Raising Cain

Not open for further replies.


Puritan Board Freshman
i wrote a review for this book:

book review- Raising Cain
Raising Cain protecting the emotional life of boys
dan kindlon and michael thompson


I obtained the book as a result of watching the PBS special with the same name.
Frankly the documentary bothered and worried me, are things really that bad out in the world with boys growing up?
The book is, gratefully, not nearly as dark and foreboding at the TV. But it is worrysome, has this culture made it nearly impossible for a boy to grow into a mature responsible man?
The book doesn't answer this question for me, but has a level of hopefulness and optimism that i can respect and even grasp onto.

About 1/2 the book, paragraph wise, are interviews with people, partly boys in therapy, partly men looking back on their childhood/boyhood/young adult years and seeing how the current man is a product of those years and how understanding what happened to him can heal and grow his personality. The book is mostly descriptive with the last chapter prescriptive, although there are lots of good "how-to-do" ideas spread throughout. However it does not strive to tell people what to do, but is cautiously trying to lead the reader into the authors' understandings without being preaching or pushy. Much like the way they handle their interviews.

KIds don't come with instruction manuals, unfortunately. I joke that the first kid is a throw away, we messed up so many times with him that it is a wonder that he turned out so well. I suspect most parents would appreciate reading this book BEFORE they raise sons, not long afterwards as i am doing. Sadly, i could have used both his insights and his gentle attitude of respect for boys' emotional growth as we raised our sons. Maybe giving this to a friend of yours who just had a first son is the best recommendation i can make.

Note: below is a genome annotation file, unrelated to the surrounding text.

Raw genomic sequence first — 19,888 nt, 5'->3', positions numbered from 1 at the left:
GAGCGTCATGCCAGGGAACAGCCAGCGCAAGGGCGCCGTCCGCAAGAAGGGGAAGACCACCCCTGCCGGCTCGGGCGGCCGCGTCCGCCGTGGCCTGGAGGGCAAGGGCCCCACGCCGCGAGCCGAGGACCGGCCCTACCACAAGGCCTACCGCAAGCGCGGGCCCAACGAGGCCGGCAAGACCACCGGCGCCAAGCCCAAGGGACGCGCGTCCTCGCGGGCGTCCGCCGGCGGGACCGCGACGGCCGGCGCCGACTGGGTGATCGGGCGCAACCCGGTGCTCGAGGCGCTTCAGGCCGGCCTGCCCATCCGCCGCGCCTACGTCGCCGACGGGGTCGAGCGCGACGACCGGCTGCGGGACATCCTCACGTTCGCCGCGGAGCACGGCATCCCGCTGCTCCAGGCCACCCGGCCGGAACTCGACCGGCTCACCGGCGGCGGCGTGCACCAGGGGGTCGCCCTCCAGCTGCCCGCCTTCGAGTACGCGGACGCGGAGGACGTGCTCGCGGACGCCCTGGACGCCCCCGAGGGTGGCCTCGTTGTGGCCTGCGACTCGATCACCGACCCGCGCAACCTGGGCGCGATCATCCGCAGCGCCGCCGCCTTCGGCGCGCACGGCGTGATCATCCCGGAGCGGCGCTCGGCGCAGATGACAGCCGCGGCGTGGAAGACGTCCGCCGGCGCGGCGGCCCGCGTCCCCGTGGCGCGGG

Now i am not trained in this, nor related fields of psychology. I do not have the reference points to tell you that this is the best book, just an idea that it is a good book. I can't tell you that he is right on everything, but he is on the right track. The emotional problems with boys are serious, our culture both in the schools, small young male groups, and the general society is pushing boys and men towards holding their emotions inside and not expressing them and using the experiences to mature and grow. But the book doesn't offer big solutions to these problems, but pretty much sticks to one boy at a time, one small victory after another approach. The amazing thing is that these two men are still so positive, so energetic after seeing these things up close for more than 15 years a piece. Little burnout detected here, a challenge to continue and to justify their optimism to us as well as a kudos to each, puts them into the best of their field, i'm sure.

It's an easy, fun, quick read, i usually read pretty dense difficult stuff and appreciate the opportunity to practice my speed reading. I don't see that any chapter is better example than any other, although the last chapter is a must read for recommendations for how to approach raising your own kids. So my recommendation is just to open the book and read 10 pages or so for flavor then turn to the last chapter "Raising Cain" and read it entirely, then decide whether or not the book is worth your time.
what i am interested in, and why i am posting this, is a recommendation like this, about the emotional life of boys from a Christian viewpoint. I am simply not aware of what is out there.
Not open for further replies.